Since its launch in late February, MTagger has grown to more than 1250 tags and almost 500 users. MTagger is the U-M Library's tagging tool -- it allows you to save and label library catalog entries, digital images, or any web page so that you can find them again and share them with others.
How does it work? You "tag" an item by typing a few words or phrases that will help you categorize the page. You can think of a tag as a label to help you find that web page again. You may choose to give a web page several tags that describe the content of the page. Later, when you want to return to that page again, you can look for pages that you've tagged accordingly. You could tag books in Mirlyn and web pages with a course number to bring together all your research materials for a class (phil389, for Philosophy 389, for example). You could tag web pages, images, and books with a keyword to see all of them at once (see books in the catalog, digital images, and web pages tagged Russia). Working on a group project? You and your fellow students can tag resources for the project across the library web site so you can all find and share them.
You can also find web pages that other people have given the same tag, and see all the tags other users have applied to the web page you saved.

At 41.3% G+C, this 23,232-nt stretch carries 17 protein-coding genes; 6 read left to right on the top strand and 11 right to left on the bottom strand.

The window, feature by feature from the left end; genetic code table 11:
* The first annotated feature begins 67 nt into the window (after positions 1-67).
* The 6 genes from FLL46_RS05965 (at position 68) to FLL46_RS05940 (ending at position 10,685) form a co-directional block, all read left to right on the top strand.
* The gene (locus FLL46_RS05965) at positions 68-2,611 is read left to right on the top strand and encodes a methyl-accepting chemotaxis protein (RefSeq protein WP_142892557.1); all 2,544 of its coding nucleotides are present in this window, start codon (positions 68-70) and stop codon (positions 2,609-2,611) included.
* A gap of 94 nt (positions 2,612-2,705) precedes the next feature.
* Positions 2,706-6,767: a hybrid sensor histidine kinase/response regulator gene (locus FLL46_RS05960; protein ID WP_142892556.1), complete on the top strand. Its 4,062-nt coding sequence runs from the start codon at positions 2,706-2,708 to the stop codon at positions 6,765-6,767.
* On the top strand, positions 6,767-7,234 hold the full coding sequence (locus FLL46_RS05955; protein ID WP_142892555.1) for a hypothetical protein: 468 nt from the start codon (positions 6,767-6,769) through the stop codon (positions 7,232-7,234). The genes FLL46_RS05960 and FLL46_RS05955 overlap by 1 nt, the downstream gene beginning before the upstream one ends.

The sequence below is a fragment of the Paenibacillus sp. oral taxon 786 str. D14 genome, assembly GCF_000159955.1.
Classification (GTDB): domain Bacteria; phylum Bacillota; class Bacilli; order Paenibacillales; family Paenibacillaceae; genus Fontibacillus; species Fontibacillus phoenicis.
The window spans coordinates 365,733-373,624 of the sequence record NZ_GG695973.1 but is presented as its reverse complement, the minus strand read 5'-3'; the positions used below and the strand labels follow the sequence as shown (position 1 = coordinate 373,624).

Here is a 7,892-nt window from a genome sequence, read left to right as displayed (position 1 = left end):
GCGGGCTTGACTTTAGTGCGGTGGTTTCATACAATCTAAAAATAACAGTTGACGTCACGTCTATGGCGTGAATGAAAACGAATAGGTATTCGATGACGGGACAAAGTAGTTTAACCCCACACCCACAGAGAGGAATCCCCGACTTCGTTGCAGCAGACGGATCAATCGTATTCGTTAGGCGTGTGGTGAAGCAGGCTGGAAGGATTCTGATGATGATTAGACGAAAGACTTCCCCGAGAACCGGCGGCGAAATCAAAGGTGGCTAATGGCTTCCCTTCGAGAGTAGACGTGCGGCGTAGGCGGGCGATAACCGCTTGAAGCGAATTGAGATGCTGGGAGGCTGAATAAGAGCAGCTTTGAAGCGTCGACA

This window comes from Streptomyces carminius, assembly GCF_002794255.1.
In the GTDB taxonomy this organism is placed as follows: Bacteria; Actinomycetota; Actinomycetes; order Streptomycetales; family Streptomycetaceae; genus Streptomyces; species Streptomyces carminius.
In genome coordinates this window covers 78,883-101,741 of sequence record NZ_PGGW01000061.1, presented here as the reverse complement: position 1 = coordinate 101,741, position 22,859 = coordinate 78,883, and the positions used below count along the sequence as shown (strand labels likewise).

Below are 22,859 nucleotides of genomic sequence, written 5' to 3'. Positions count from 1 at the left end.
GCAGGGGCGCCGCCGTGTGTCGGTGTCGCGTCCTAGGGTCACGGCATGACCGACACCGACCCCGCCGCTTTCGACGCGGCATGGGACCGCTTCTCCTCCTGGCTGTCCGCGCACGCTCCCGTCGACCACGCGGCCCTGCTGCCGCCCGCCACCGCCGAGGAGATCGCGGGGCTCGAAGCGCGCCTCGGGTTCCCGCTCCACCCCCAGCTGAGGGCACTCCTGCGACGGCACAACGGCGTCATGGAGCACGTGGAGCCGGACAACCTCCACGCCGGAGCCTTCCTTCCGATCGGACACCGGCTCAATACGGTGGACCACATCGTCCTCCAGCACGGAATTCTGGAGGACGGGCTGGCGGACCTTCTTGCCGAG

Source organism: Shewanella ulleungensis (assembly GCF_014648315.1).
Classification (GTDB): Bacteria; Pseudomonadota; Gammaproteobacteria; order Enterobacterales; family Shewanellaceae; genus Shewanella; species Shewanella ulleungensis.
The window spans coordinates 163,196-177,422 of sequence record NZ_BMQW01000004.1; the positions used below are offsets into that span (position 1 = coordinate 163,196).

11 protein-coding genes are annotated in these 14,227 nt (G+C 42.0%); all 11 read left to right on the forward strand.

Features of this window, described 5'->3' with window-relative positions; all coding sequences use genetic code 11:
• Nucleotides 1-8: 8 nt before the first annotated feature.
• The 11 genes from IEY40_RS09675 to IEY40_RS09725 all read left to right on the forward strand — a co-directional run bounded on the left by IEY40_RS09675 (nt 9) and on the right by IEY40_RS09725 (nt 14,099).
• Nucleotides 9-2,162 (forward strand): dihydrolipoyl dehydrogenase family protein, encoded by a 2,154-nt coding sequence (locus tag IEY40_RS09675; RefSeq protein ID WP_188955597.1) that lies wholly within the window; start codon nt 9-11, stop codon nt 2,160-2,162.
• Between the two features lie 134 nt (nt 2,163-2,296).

We've integrated MTagger into several of the University Library's web sites. You can see tags in these places:
- On almost all library web pages
- On item pages in Mirlyn, our library catalog
- On image display pages in our digital image collections
- On most of the electronic journals published by the library's Scholarly Publishing Office
You can also use our "MTag This" bookmark to tag any web page at all.
MTagger also has "Collections." Collections assign categories to tags. This lets you browse items according to the source of the item (for example, the library catalog, digital images, web pages, etc.). While tags themselves would allow people to serendipitously find items in other collections, the automatically-assigned "Collections" tag will help you find the kind of resource you need more quickly.
More important than the tagging functionality itself is what MTagger will allow our faculty, staff, and students to do. MTagger brings a social component to research that we have not previously had. It will allow users to share knowledge about library resources with each other, to enable quick-and-dirty subject guides to be produced, and -- we hope -- to bring researchers together via their individual tag clouds. As research moves online, chance meetings in the stacks of researchers with overlapping interests become even more rare. Through tagging, we hope to be able to recreate some of those synergistic interactions as one researcher finds a tag of interest, and through that, the other researcher.